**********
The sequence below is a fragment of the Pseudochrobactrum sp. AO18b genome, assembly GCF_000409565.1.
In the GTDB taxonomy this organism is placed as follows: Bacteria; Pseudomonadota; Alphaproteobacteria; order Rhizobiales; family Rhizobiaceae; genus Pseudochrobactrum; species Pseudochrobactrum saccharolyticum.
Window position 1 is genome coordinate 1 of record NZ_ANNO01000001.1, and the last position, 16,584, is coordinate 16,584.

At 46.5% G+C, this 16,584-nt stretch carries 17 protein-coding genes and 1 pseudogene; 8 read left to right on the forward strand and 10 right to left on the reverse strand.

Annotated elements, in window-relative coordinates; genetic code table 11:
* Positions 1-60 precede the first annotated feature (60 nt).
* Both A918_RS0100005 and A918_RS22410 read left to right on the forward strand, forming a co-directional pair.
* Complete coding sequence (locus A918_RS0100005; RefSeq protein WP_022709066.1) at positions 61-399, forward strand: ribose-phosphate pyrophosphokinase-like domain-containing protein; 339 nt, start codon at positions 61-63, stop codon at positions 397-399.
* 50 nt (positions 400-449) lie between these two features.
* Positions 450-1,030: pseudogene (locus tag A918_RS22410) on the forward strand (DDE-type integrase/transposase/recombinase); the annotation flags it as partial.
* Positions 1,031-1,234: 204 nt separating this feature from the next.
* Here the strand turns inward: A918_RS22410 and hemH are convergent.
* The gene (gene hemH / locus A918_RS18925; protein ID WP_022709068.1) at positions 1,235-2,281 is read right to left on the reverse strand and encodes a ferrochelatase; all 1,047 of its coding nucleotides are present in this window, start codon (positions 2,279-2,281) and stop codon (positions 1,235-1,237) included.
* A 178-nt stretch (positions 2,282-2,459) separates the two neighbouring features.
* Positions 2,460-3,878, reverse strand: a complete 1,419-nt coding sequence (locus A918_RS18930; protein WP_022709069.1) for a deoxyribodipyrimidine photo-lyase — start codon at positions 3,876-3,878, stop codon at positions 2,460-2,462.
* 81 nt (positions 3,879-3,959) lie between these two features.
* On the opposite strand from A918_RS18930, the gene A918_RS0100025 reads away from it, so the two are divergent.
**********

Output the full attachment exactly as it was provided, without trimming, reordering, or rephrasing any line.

The sequence below is a fragment of the Pseudochrobactrum sp. AO18b genome, assembly GCF_000409565.1.
In the GTDB taxonomy this organism is placed as follows: Bacteria; Pseudomonadota; Alphaproteobacteria; order Rhizobiales; family Rhizobiaceae; genus Pseudochrobactrum; species Pseudochrobactrum saccharolyticum.
Window position 1 is genome coordinate 1 of record NZ_ANNO01000001.1, and the last position, 16,584, is coordinate 16,584.

At 46.5% G+C, this 16,584-nt stretch carries 17 protein-coding genes and 1 pseudogene; 8 read left to right on the forward strand and 10 right to left on the reverse strand.

Annotated elements, in window-relative coordinates; genetic code table 11:
* Positions 1-60 precede the first annotated feature (60 nt).
* Both A918_RS0100005 and A918_RS22410 read left to right on the forward strand, forming a co-directional pair.
* Complete coding sequence (locus A918_RS0100005; RefSeq protein WP_022709066.1) at positions 61-399, forward strand: ribose-phosphate pyrophosphokinase-like domain-containing protein; 339 nt, start codon at positions 61-63, stop codon at positions 397-399.
* 50 nt (positions 400-449) lie between these two features.
* Positions 450-1,030: pseudogene (locus tag A918_RS22410) on the forward strand (DDE-type integrase/transposase/recombinase); the annotation flags it as partial.
* Positions 1,031-1,234: 204 nt separating this feature from the next.
* Here the strand turns inward: A918_RS22410 and hemH are convergent.
* The gene (gene hemH / locus A918_RS18925; protein ID WP_022709068.1) at positions 1,235-2,281 is read right to left on the reverse strand and encodes a ferrochelatase; all 1,047 of its coding nucleotides are present in this window, start codon (positions 2,279-2,281) and stop codon (positions 1,235-1,237) included.
* A 178-nt stretch (positions 2,282-2,459) separates the two neighbouring features.
* Positions 2,460-3,878, reverse strand: a complete 1,419-nt coding sequence (locus A918_RS18930; protein WP_022709069.1) for a deoxyribodipyrimidine photo-lyase — start codon at positions 3,876-3,878, stop codon at positions 2,460-2,462.
* 81 nt (positions 3,879-3,959) lie between these two features.
* On the opposite strand from A918_RS18930, the gene A918_RS0100025 reads away from it, so the two are divergent.